Differential Diagnosis of Hoarseness-student

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Differential Diagnosis of Hoarseness
Infections to Pharynx and Oral
Cavity
By
Stacey Singer-Leshinsky R-PAC
Anatomy of the Pharynx
Acute Pharyngitis
• Can be accompanied by conjunctivitis,
cough, sputum production, rhinitis or other
systemic symptoms.
• Most common in winter and early spring
• Common patient complaint
Acute Pharyngitis: Etiology
• Viral–
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–
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Respiratory viruses
Influenza
Epstein-Barr virus
Herpes Simplex Virus, Herpangina
• Bacterial– S. pyogenes, N. gonorrhoeae,
Cornynebacterium diphtheriae
Acute Pharyngitis: Etiology
• Non infectious including
–
–
–
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Allergy
inhalation of irritating fumes
gastroesophageal reflux
sleep apnea
Viral Pharyngitis
Respiratory Viral syndromes
• Etiology: Rhinovirus, Adenovirus, Parainfluenza
• Transmission:
• Clinical Manifestations: Sore throat and
–
–
–
–
Coryza
Conjunctivitis
Cough: with/without sputum production
Other systemic symptoms.
• Diagnostics:
• Management: Analgesics, cough suppressant
(Dextromethophan), decongestants
Viral Pharyngitis
Influenza
• Etiology: orthomyxovirus
• Transmission:
• Clinical manifestations: sore throat, exudates to
pharynx possible
–
–
–
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Fever
Myalgias
Headache
Non-productive cough
• Diagnostics:
• Management: Amantadine or Rimantadine
Epstein Barr /Mononucleosis
•
•
•
•
Incubation 2-5 weeks.
One infection =lifelong immumunity
Etiology: Epstein Barr Virus, CMV
Transmission:
Epstein Barr /Mononucleosis
• Clinical manifestations:
– Prodrome of malaise,
headache, and fatigue
followed by fever
– Lymphadenopathy:
– Pharyngeal erythema
– Splenomegaly-
• Maculopapular rash:
Epstein Barr /Mononucleosis
• Diagnostics:
–
–
–
–
Monospot: Heterophile antibody.
Assay for EBV antibodies.
Blood smear: Atypical lymphocytosis
Throat culture: Rule out secondary infection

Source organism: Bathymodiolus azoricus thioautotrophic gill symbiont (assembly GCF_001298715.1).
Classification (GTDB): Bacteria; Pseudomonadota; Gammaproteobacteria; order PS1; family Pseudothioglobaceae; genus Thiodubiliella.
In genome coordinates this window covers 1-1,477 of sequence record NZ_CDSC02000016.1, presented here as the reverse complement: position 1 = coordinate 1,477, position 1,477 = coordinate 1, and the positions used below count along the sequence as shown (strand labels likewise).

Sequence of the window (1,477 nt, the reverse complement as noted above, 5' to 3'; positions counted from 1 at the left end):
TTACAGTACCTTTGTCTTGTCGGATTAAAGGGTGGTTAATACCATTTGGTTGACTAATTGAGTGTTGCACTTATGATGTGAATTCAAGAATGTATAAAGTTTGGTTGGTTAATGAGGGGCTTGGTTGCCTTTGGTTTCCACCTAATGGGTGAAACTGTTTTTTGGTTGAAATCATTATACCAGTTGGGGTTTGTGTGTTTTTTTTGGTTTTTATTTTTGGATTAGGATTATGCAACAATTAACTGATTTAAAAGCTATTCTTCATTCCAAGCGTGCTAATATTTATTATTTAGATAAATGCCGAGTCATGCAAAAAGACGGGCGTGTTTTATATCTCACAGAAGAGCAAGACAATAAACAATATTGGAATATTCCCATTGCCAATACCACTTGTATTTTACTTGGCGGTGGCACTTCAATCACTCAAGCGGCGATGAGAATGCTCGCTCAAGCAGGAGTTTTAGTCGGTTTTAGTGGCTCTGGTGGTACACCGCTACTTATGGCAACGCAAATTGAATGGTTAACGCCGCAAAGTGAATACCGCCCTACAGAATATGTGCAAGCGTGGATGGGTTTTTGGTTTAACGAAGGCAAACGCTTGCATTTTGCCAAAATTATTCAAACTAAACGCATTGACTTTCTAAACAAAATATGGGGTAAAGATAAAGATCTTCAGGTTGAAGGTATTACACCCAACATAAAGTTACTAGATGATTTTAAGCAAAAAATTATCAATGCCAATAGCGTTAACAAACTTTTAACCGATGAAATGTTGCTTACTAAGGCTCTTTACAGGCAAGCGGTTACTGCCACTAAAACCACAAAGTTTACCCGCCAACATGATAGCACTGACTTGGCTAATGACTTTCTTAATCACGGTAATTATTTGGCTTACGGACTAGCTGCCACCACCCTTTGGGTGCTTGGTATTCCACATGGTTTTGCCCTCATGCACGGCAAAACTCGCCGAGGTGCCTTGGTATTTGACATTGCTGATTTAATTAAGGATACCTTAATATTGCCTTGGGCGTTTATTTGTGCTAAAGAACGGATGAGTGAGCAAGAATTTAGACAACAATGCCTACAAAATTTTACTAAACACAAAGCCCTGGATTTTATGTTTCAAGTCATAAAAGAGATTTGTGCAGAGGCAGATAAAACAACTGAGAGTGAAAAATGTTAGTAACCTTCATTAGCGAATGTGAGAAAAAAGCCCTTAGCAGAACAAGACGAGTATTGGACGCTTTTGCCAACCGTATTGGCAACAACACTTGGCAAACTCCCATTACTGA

Epstein Barr /Mononucleosis
• Management:
– Avoid activity if Splenomegaly.
– Complications:
•
•
•
•
Splenic rupture
Hepatitis
Thrombocytopenia
Neurologic: Guillain-Barre syndrome
Viral Pharyngitis
Herpangina
• Due to Coxsackie group A viruses
• If tender, vesicular lesions on dorsum of
hands and palms which form bullae and
ulcerate, then known as hand, foot and
mouth disease.
– Complications: CNS disease, myocarditis,
• Transmitted through fecal/oral or airborne
Viral Pharyngitis
Herpangina
• Acute onset of fever,
anorexia and malaise
• Sore throat
• Grayish white
papulovesicular lesions on
erythematous base that
ulcerate. Located on soft
palate, anterior pillars of
the tonsils, and uvula.
Viral Pharyngitis
Herpangina
• Diagnosis: cultures or swabs of
nasopharynx, Antibody titer
• Management: Hydration, antipyretics,
Topical analgesics
Viral Pharyngitis
Acute HIV Syndrome
• Consider in any patient with HIV exposure
and fever of unknown origin
• Begins after incubation period of few days
to weeks post exposure.
• Flu like illness lasts 7-14 days.
Viral Pharyngitis
Acute HIV Syndrome
•
•
•
•
•
•
•
Sore throat / Oral ulcers
Fever
Maculopapular rash
Lymphadenopathy
Arthralgia
Malaise
Weight loss
Viral Pharyngitis
Acute HIV Syndrome
• Diagnosis: Detection of HIV-1 replication
without antibodies. Plasma HIV-1 RNA.
Follow for positive antibodies.
• Differential Diagnosis: Mononucleosis
• Management: Antiretroviral therapy
Viral Pharyngitis
HSV
• Etiology: HSV types I and II
• Transmission is direct contact with mucous
or saliva
• Clinical manifestations
• First episode involves gingivostomatitis
and Pharyngitis
• Can mimic streptococcal infection
•
Viral Pharyngitis
HSV
• Clinical Manifestations:
– Fever, malaise, myalgia,
anorexia, irritability
– Cervical lymphadenopathy
– Pharynx: Exudative ulcerative
lesions. Grouped vesicles on
erythematous base to buccal
mucosa and hard and soft
palate.
• Diagnosis: Culture
• Management: Acyclovir,
Valacyclovir
Bacterial Pharyngitis
Streptococcal Pharyngitis
• S. pyogenes: Group A Beta hemolytic strep
• Gram positive bacteria that displays group
A antigen on cell wall and beta –
• Streptolysin O and S and toxins which
produce beta-hemolytic properties. Can
find antibodies to this
• Transmission is direct contact.
Bacterial Pharyngitis
Streptococcal Pharyngitis
• Clinical manifestations:
– Acute onset of Severe sore throat and
dysphagia
– NO coryza, NO cough, NO hoarseness
– Fever >101f
– Hyperemic pharyngeal membrane with
tonsillar hypertrophy and exudates.
– Tender anterior cervical adenopathy
– Possible recent exposure. Lasts 7-10
days
Bacterial Pharyngitis
Streptococcal Pharyngitis
• Diagnosis:
– Throat culture
– Rapid antigen-detection test
• Management:
– Penicillin, ten day course.
– Erythromycin
Bacterial Pharyngitis
Streptococcal Pharyngitis
• Complications:
– scarlet fever
– rheumatic fever: Heart failure, pain and
swelling to joints, fever, rash, nodules under
skin.
– Glomerulonephritis: 10 days post infection.